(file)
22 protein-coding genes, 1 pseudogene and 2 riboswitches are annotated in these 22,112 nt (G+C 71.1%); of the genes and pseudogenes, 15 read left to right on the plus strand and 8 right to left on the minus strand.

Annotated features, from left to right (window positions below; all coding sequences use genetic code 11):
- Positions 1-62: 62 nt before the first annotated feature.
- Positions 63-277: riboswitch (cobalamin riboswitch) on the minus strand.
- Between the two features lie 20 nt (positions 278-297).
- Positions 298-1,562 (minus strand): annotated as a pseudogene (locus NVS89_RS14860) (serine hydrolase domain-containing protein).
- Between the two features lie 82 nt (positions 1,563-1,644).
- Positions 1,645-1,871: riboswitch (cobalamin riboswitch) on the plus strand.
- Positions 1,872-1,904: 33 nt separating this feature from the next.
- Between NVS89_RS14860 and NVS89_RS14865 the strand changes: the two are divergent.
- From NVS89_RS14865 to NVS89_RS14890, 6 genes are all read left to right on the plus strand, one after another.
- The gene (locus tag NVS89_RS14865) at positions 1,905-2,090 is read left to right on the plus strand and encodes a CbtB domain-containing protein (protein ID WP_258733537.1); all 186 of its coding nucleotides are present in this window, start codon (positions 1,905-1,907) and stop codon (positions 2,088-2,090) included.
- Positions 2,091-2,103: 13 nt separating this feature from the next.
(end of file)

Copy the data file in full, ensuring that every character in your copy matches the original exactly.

22 protein-coding genes, 1 pseudogene and 2 riboswitches are annotated in these 22,112 nt (G+C 71.1%); of the genes and pseudogenes, 15 read left to right on the plus strand and 8 right to left on the minus strand.

Annotated features, from left to right (window positions below; all coding sequences use genetic code 11):
- Positions 1-62: 62 nt before the first annotated feature.
- Positions 63-277: riboswitch (cobalamin riboswitch) on the minus strand.
- Between the two features lie 20 nt (positions 278-297).
- Positions 298-1,562 (minus strand): annotated as a pseudogene (locus NVS89_RS14860) (serine hydrolase domain-containing protein).
- Between the two features lie 82 nt (positions 1,563-1,644).
- Positions 1,645-1,871: riboswitch (cobalamin riboswitch) on the plus strand.
- Positions 1,872-1,904: 33 nt separating this feature from the next.
- Between NVS89_RS14860 and NVS89_RS14865 the strand changes: the two are divergent.
- From NVS89_RS14865 to NVS89_RS14890, 6 genes are all read left to right on the plus strand, one after another.
- The gene (locus tag NVS89_RS14865) at positions 1,905-2,090 is read left to right on the plus strand and encodes a CbtB domain-containing protein (protein ID WP_258733537.1); all 186 of its coding nucleotides are present in this window, start codon (positions 1,905-1,907) and stop codon (positions 2,088-2,090) included.
- Positions 2,091-2,103: 13 nt separating this feature from the next.